6. chris

    (Have there been identity thefts from recycling containers)

    How could anyone prove where the identity theft occurred? If this happened to YOU could you prove it??

    1. SouthofDavis

      chris wrote:

      > How could anyone prove where the identity theft occurred?

      In many cased the identity thieves “admitted” they got the information out of the trash (in order to get out of also getting charged with breaking and entering or mail theft when they were found with someone else’s credit card bills and mail)…

      1. David Greenwald Post author

        What was stated last night was that some of the people that they caught had records identity theft, they did not state that they caught people for identity theft.

  7. David Greenwald Post author

    You’re dealing with populations suffering from a number of other problems. This is not a matter of able-bodied people who are taking the easy way out. In the ideal world, we would provide services to them, but we lack the resources to do so.

  8. Mr. Toad

    Perhaps a public service campaign about identity theft from un-shredded materials would be a good idea. As pointed out above the idea that unsecured papers can somehow be protected in this manner is quite the stretch.

  9. Frankly

    Speaking of identity theft, apparently the new and most prevalent scam is people filing fake tax returns with the refund going to the scammer. All they need is your name and social security number.

  10. SouthofDavis

    David wrote:

    > I get back to the point I made on Monday – criminalizing poverty is
    > not going to solve these problems.

    It is easy to write something like this from a safe South Davis neighborhood when maybe once a month someone may poke in to a bin left on the street on garbage day.

    The people that live in the big college student apartments backing on to Covell (and most other big apartments where the kids drink a lot of beer and soda) have to deal with people trespassing on their property and picking through the dumpsters 24/7 (and often stealing more than cans)…

    I’m wondering if David would be OK if every hour of every day and night a different random guy came in to his back yard and dug around in his trash can and recycle bin (this is what happens at most big apartments in town).

  11. Robb Davis

    Here is what I would propose:

    When the ordinance comes into force let’s ask the DA to include this infraction in the list of offenses that can be referred to the Neighborhood Court program. Three municipal code infractions are already eligible for diversion to the NHC program: Noise complaint, Open Container and Public Urination.

    So when police cite someone for scavenging, they offer them the option of going to NHC instead of paying the fine.

    In NHC the victim (if there is one identified) will have the option of meeting with the offender (if they choose) to name the harms done and ask questions of the offender: why did you do this? do you understand how vulnerable this makes me? etc. If there is no direct victim identified or they choose not to participate the offender would meet with a panel of community representatives as they do now for offenses with no direct victim (i.e. public drunkenness). The community representatives will name the harms to the community: feeling of vulnerability, increased cost for trash collection, failure to meet CA standards for diversion, etc. and they could ask similar questions of the offender.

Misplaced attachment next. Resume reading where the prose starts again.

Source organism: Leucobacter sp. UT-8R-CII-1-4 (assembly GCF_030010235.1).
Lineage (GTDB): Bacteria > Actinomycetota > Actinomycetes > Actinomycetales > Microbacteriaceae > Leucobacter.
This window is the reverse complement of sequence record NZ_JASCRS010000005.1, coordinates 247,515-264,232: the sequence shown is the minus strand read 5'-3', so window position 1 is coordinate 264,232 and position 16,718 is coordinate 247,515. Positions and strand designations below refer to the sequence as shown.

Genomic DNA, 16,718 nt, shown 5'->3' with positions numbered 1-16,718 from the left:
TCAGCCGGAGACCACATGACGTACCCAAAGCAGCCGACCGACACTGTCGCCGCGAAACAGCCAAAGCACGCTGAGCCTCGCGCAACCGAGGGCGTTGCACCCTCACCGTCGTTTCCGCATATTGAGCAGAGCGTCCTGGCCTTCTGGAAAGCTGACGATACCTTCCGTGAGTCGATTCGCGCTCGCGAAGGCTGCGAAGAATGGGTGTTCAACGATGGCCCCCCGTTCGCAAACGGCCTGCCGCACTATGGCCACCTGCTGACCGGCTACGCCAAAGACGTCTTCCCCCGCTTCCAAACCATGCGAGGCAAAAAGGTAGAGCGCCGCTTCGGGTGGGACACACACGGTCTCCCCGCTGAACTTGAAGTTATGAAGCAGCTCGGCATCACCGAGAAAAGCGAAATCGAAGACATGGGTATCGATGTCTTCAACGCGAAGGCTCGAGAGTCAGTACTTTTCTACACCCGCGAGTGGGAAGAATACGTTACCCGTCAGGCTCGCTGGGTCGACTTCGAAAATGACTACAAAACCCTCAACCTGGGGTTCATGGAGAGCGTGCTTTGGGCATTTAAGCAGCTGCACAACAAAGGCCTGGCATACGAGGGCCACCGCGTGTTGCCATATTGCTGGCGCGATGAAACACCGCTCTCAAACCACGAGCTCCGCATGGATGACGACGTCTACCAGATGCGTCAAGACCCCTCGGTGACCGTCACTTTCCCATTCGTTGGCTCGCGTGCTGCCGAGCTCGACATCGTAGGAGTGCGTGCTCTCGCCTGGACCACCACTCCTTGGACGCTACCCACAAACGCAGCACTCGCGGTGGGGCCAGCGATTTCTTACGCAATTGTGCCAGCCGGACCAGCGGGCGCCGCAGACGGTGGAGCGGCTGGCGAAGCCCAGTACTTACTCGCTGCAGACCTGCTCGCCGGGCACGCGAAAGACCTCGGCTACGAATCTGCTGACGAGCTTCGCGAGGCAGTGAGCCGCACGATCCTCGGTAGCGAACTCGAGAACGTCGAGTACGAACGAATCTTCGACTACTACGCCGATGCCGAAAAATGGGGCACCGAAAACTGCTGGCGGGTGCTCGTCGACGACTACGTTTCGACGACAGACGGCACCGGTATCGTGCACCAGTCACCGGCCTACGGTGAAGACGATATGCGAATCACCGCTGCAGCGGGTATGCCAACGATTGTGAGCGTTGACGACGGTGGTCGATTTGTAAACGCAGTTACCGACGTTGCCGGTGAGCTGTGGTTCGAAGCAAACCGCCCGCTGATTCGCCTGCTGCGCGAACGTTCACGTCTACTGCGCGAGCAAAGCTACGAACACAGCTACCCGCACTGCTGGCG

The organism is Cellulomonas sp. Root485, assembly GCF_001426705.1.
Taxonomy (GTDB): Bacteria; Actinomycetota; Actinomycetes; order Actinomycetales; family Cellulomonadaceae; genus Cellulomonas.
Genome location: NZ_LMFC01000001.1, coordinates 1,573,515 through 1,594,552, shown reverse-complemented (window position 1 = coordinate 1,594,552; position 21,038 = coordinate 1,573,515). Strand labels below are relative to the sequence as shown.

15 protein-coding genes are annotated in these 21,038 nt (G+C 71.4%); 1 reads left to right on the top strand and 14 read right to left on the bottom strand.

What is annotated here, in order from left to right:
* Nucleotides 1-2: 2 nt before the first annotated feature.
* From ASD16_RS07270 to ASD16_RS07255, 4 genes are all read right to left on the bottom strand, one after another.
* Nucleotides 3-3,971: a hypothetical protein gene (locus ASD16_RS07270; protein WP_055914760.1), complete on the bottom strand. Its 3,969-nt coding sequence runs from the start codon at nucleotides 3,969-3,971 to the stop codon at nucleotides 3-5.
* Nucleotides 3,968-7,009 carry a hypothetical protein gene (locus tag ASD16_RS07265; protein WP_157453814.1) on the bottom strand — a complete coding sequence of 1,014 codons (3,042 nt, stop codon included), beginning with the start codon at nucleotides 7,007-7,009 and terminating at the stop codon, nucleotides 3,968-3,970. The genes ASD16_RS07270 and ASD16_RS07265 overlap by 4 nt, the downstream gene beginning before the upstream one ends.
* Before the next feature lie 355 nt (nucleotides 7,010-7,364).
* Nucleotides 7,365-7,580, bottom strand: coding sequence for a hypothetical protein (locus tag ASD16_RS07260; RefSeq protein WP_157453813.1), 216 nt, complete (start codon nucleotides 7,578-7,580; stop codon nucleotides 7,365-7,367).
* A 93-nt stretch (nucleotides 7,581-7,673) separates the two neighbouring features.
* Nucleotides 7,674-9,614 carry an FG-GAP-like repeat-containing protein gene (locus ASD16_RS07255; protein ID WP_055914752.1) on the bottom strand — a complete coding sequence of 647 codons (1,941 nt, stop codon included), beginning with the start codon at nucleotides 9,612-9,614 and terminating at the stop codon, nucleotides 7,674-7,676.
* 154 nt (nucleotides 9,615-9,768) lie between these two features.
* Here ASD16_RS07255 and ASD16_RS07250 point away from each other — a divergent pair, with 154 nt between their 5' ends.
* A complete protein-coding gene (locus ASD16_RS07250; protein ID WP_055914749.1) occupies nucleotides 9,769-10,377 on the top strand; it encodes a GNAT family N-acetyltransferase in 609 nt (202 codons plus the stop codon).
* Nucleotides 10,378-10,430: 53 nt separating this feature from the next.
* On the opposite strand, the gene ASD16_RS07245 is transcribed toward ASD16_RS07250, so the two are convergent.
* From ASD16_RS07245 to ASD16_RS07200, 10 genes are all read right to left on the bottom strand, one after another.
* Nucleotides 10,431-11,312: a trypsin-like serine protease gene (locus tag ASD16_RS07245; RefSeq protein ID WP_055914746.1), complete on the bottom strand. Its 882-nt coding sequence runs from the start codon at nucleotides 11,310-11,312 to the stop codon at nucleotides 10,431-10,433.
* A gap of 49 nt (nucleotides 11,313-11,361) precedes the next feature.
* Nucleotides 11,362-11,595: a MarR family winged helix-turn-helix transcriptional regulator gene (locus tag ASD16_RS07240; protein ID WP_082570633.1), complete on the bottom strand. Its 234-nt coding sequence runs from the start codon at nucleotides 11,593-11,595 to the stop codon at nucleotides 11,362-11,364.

The result will be a mutually determined agreement to make the harms right (as much as possible) and to assure that the behavior will not be repeated in the future.

    The benefit of this approach is that the offender understands first hand the harms caused AND the community begins to understand what is driving offender behavior. In the case of public drunkenness, this simple approach is helping us understand the magnitude of the alcohol abuse problem among young people in town and is leading to community dialogue about dealing with the systemic issues behind that. The same could happen here.

      1. Tia Will

        Agreed and I am in full support of this idea. Maybe the individual could also be automatically considered for groups providing aid to those in need if that situation is applicable.

    1. Frankly

      Hmm… well. I certainly agree that homeless people are just people and worthy of common human respect. But I really challenge this idea with respect to cause and affect. If you are homeless, you are going to be a bit desperate. And your are already lopsided with respect to being judged by your peers. So I doubt that this approach will do much good other than be a diversion for the more useful, but more troubling, approach for having the police cite and fine people that break the law stealing recyclable containers from containers.

      1. Robb Davis

        Frankly, we need to have a conversation about restorative justice. It is not some fly by night, soft on crime approach. It works best with this kind of infraction and rather than trying to take blood from a stone (asking someone who scavenges to come up with cash), it realistically sets terms for an agreement that go in the direction of 1) making the harms right and 2) working to assure that it will not be repeated.